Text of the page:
Investors Head Into Fall With Jitters After Summer Rally

Sat Sep 09 2023
Rachel Long (669 articles)
Investors Head Into Fall With Jitters After Summer Rally

Stock market bulls are on edge heading into September. The S&P 500 is up 18% so far this year, even after falling in August for its first monthly decline since February. The benchmark index rallied in the final week of the month, finishing near its monthly highs for the sixth consecutive month. Now investors are questioning whether stocks can continue defying expectations and hang onto this year’s gains. Data last week showed that hiring cooled over the summer and that economic growth and price pressures remained modest, supporting the case for the Federal Reserve leaving interest rates unchanged from their 22-year highs at its Sept. 19-20 meeting. Officials will get a final reading on inflation the week before the meeting.

Traders are less certain about the Fed’s moves in November or December. Fed Chairman Jerome Powell has said the central bank would consider raising rates later in the year if the economy doesn’t slow enough to keep inflation from falling. Higher rates usually hurt risky investments such as stocks by giving investors safer alternatives, although this year has proven to be an exception.

“Nobody is predicting a recession, which is indicative of probably too much optimism in the system,” said Shana Sissel, chief executive at Banrion Capital Management. “I’m still not 100% convinced that there is enough negativity in the market.” Sissel said that stocks are overvalued and that she expects the S&P 500 to decline more than 10% from its current level by the end of the year. Companies in the index are trading at about 19 times their projected earnings over the next 12 months, according to FactSet. That is up from a multiple of roughly 16.8 at the start of the year and above the 10-year average of 17.7.

In the coming holiday-shortened trading week, investors on Wednesday will get a fresh look at the trade deficit and U.S. service-sector activity for August. They will parse speeches from regional Fed presidents on Thursday. Another potential drag on markets ahead: Some investors aren’t sure whether the mania around artificial intelligence that drove this year’s rally can continue. Nvidia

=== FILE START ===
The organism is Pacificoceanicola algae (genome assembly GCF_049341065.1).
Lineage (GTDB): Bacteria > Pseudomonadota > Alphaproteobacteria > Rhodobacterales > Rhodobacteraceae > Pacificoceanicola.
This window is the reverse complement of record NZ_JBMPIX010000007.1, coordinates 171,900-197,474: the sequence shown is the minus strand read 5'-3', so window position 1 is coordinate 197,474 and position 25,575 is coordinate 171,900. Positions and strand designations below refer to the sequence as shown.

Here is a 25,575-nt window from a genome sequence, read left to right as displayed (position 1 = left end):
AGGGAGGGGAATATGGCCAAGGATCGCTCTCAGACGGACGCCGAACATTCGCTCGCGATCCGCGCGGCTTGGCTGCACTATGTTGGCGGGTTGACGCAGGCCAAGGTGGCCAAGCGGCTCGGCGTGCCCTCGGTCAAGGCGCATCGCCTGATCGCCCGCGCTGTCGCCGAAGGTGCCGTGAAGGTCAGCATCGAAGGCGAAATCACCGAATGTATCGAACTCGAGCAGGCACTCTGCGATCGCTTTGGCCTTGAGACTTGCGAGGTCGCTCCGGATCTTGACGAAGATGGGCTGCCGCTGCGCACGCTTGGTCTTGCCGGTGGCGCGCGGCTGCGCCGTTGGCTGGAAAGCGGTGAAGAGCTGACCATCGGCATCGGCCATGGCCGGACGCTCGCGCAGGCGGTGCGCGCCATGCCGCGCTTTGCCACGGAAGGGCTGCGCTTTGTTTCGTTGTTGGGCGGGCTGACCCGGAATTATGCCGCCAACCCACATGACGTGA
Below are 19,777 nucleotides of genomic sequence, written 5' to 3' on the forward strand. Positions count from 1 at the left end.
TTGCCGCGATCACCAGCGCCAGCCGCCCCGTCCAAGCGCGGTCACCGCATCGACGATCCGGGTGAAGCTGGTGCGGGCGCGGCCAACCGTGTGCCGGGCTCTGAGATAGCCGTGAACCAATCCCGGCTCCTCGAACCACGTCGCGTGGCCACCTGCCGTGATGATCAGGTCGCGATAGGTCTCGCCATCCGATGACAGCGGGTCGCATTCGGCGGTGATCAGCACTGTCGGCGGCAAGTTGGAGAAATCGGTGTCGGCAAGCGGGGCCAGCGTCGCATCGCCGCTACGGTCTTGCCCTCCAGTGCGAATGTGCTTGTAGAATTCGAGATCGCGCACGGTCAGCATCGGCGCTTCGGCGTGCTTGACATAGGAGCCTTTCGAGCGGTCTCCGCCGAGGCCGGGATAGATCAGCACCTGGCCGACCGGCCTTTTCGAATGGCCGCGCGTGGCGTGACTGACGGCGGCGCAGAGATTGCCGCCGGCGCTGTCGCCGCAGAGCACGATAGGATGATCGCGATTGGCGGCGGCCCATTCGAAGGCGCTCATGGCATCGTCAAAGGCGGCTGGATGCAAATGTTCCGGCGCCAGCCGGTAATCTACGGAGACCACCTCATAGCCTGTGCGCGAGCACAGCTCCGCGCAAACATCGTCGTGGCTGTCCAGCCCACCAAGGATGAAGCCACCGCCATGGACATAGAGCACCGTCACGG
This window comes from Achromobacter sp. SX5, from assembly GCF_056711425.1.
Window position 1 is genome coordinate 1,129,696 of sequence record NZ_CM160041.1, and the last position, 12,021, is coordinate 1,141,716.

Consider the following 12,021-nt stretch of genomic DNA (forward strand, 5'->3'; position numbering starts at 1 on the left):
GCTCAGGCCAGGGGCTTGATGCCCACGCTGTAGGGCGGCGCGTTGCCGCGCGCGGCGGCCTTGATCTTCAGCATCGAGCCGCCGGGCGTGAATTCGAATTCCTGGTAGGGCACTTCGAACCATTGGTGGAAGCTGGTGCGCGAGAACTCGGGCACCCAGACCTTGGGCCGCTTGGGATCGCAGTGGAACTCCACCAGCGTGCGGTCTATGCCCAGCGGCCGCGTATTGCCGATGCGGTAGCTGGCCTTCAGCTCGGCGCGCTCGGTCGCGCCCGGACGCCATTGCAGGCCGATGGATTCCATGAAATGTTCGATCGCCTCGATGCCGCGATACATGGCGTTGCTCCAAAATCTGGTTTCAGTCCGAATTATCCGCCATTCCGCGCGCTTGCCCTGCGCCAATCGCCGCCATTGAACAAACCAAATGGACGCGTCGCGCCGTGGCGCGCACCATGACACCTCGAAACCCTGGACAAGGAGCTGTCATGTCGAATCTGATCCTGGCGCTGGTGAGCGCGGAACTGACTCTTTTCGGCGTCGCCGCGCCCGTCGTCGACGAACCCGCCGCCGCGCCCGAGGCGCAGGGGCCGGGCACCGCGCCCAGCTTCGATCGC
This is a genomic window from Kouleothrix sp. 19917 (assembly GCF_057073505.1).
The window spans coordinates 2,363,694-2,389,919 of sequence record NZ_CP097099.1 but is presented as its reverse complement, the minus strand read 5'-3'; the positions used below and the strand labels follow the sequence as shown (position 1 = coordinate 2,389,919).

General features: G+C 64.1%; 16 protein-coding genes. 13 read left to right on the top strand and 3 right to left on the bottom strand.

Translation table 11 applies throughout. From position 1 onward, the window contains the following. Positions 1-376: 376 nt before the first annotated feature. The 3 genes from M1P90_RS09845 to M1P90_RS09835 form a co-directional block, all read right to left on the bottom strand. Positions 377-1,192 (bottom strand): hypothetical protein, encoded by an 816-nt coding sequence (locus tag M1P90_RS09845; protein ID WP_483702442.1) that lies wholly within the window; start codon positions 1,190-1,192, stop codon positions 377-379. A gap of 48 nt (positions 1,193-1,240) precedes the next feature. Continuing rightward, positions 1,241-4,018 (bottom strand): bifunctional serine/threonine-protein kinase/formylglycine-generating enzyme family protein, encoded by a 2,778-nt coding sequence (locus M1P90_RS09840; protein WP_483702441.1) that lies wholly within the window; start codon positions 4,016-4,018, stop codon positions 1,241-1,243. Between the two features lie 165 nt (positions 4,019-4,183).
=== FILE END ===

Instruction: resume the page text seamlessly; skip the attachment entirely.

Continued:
shares have more than tripled this year, but the company’s blowout earnings last month failed to ignite another surge in AI shares. The tech-focused Nasdaq Composite fell 2.1% in August, its worst month since late last year.

“It has shades of what happened during the crypto craze,” said Jim Besaw, chief investment officer at GenTrust. “It also has shades of what happened during previous bull markets where the market was super-focused on one particular thing.” Besaw said he started the year neutral but has become bearish the closer the market has risen near all-time highs. The S&P 500 on Friday was off about 6% from its record close in January 2022.

Institutional investors are cashing in on their gains, yanking money from U.S.-focused equity mutual and exchange-traded funds for five straight weeks, Refinitiv Lipper Data shows. That marks the longest losing streak since the 11-week run that ended in mid-March when the regional banking crisis fueled worries about the U.S. financial system.

Mel Lagomasino, chief executive at WE Family Offices, said she is locking in profits by selling growth stocks for value in the healthcare and consumer-staple sectors. She has also added to Treasury holdings to capture attractive 5% yields, with interest rates hovering at their highest level in more than two decades.
Shares of chip-maker Nvidia have skyrocketed this year. “These tech megacaps went up too far too fast—the AI hype had a lot to do with it,” Lagomasino said.

Individual investors are growing wary of this year’s rally too. Bearish sentiment—or the expectation that stocks will fall over the next six months—is at 34.5%, the latest American Association of Individual Investors survey shows. That is the second weekly jump after 11 weeks of readings below the average of 31%. Bullish sentiment is below the historical average. The jitteriness is turning up in bets against domestic stocks, which reached $989 billion last week, up from $886 billion at the end of 2022, according to S3 Partners. Short sellers are finally cashing in; their positions were up $43 billion in August, though that is still far from the $174 billion they lost during the first seven months of the year. Some traders are still hopeful markets could extend their gains after Labor Day, when trading volumes typically pick up.

Consumer spending, the biggest driver of economic growth, has remained resilient. Sarah Henry, portfolio manager at Logan Capital Management, noted the huge turnouts for Taylor Swift and Beyoncé concerts this summer and expects people will continue spending on experiences. “Consumers are still feeling optimistic and want to spend money on discretionary things,” said Henry.

Rachel Long

Rachel Long

Rachel Long is our Desk Correspondent covering Stock Markets across the globe. She is based in New York